When it comes to real estate investing, the consensus is that there is no cheaper or easier way to break into the industry and start making money than by venturing into real estate wholesaling.
Wholesaling involves an investor purchasing a property or getting it under contract and then selling it or assigning the contract as soon as possible. The basis of a good real estate wholesaling deal involves finding properties cheap enough that there is room for the end buyer to turn a profit.
For all its benefits, however, wholesaling real estate has its share of challenges.
For one, you may be a newbie with all the time in the world to find good off-market properties but don’t have the money or a reliable buyers list. OK, we said wholesaling is the cheapest (which is true), but you may need what is known as transactional funding before doing any deals.
Established industry players, on the other hand, may have relationships and a solid cash-buyers list, but they may not have the time to find great deals.
Enter wholesaling joint ventures.
The Basics of Real Estate Wholesale Joint Ventures
Also known as co-wholesaling, joint ventures (JVs) in real estate wholesale transactions are designed to eliminate such pain points by having investors partner with one another.
The ideal partner is one who has what you don’t (probably the finances or a powerful buyers list). You, in turn, should have what they don’t (probably time to unearth good deals). In such cases, forming a tag team can only be mutually beneficial.
In a type of investing that sometimes depends on the ability to close a deal faster than other forms of real estate investing, the importance of having a good partner to call upon cannot be underestimated.
Finding a Good Joint-Venture Partner
Forming real estate wholesaling alliances is not the hardest task in real estate wholesaling. What it does call for is due diligence when finding partners and maintaining those relationships.
One of the best places to find a good partner is at your local real estate investment club, where you are likely to find a horde of other successful investors.
Inquire around, and you should be able to find one or more investors who might be willing to partner up depending on the type of arrangement you have in mind. Are you looking for a partner to finance the deals or investors to bring the deals to you?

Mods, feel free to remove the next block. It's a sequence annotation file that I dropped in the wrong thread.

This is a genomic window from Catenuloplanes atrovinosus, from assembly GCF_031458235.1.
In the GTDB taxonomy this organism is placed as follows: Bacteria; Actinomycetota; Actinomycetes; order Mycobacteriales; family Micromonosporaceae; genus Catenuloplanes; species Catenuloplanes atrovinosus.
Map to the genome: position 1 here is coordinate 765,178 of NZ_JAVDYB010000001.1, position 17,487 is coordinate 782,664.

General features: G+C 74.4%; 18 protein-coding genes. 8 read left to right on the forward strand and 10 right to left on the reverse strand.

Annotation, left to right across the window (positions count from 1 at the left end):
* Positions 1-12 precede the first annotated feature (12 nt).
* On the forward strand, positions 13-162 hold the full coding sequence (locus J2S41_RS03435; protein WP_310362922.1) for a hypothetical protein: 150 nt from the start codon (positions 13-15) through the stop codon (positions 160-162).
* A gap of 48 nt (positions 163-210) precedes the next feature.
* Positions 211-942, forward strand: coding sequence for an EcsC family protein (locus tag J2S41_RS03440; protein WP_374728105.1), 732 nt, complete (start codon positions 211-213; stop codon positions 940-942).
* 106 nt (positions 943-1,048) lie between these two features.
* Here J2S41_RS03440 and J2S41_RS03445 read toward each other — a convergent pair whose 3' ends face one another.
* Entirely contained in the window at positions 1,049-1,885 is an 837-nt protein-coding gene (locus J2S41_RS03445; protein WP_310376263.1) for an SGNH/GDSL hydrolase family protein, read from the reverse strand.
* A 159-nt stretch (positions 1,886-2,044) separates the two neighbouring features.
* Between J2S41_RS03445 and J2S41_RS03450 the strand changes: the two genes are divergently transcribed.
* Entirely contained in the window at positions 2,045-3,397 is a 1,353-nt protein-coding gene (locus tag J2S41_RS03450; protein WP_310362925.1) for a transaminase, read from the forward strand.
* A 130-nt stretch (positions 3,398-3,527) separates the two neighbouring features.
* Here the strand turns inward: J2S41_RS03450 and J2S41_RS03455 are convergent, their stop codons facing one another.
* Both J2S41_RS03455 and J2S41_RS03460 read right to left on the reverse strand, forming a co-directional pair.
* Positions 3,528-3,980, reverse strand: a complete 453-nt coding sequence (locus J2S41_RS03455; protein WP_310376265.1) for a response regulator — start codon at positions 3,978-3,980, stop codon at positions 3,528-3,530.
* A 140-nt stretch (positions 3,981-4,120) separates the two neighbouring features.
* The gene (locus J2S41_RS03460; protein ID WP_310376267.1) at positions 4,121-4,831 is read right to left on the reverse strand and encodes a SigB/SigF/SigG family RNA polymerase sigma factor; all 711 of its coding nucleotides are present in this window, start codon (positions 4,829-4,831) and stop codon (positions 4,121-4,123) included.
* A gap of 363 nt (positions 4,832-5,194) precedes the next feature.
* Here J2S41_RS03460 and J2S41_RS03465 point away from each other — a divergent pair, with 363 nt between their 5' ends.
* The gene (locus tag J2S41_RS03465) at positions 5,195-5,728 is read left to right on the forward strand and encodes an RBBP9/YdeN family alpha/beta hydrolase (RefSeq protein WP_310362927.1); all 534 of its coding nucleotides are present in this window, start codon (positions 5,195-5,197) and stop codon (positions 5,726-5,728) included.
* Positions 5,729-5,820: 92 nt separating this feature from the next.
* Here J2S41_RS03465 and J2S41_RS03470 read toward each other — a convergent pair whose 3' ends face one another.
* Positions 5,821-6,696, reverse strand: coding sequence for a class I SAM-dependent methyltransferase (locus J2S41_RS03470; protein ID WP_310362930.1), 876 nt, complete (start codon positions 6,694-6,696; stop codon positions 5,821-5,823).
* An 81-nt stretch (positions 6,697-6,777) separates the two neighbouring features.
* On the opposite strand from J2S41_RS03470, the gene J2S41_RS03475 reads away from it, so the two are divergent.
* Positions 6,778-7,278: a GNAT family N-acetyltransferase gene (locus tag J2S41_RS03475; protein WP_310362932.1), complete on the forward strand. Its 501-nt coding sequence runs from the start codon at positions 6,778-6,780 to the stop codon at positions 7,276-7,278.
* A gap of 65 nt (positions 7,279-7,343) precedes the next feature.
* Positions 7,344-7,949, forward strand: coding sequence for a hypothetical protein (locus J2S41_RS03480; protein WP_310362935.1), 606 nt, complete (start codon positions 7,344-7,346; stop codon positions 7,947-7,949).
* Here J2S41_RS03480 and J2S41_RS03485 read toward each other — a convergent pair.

Whichever, it pays to know a little more about your potential partner to make sure he or she is who they say they are. Also make sure they know what they are doing, that they have the right paperwork, and that they are folks who will honor all obligations.
The level of due diligence you need to do will depend on the role you intend to play — putting up the cash or bringing deals.
If you are having trouble finding partners at your local investment club, you can decide to take your search further by researching local wholesalers. A search on Google, narrowed down by city, is a good starting point. Ao are bandit signs (in the area you want to focus on) bearing messages in the vein of, “We buy houses”.
Sites like Craiglist can also unearth good partners, so check the listings containing “for sale by owner”.
The problem with this latter approach is that you can never be sure whom you are forming an alliance with — unless they have a solid portfolio to back them up.
Regardless, don’t fall into the pitfall of teaming up with someone without knowing enough about them.
Wholesaling Joint Venture Advice that Matters
Again, choosing the right person to do wholesale joint ventures with is a critical part of the process. Right, in this case, means a professional and ethical person whom you can rely on. This world is full of dubious characters, and you are sure to run into a few in real estate investment circles.
Many investors tend to place their trust on a gentleman’s word, but where business and money are involved, it is always wise to protect yourself with paperwork. The paperwork you will need in co-wholesaling includes:
- Purchasing or selling agreement
- Assignment contract
- Option or flex contracts
To further curb your risk, you may want to record an affidavit of equitable rights.
Speaking of which, since this is a partnership like any other, you also need to agree on how you will share the profits. There are two methods of profit sharing commonly used in co-wholesaling: mark-up or splitting the profit down the middle. This will be on you and your partner(s) to agree.
Ideally, your joint venture partner should be willing to split the profits and work with you on a fair level. Otherwise, they are not the right wholesalers to partner with.
Have you done a joint venture wholesale deal?
What advice do you have to add?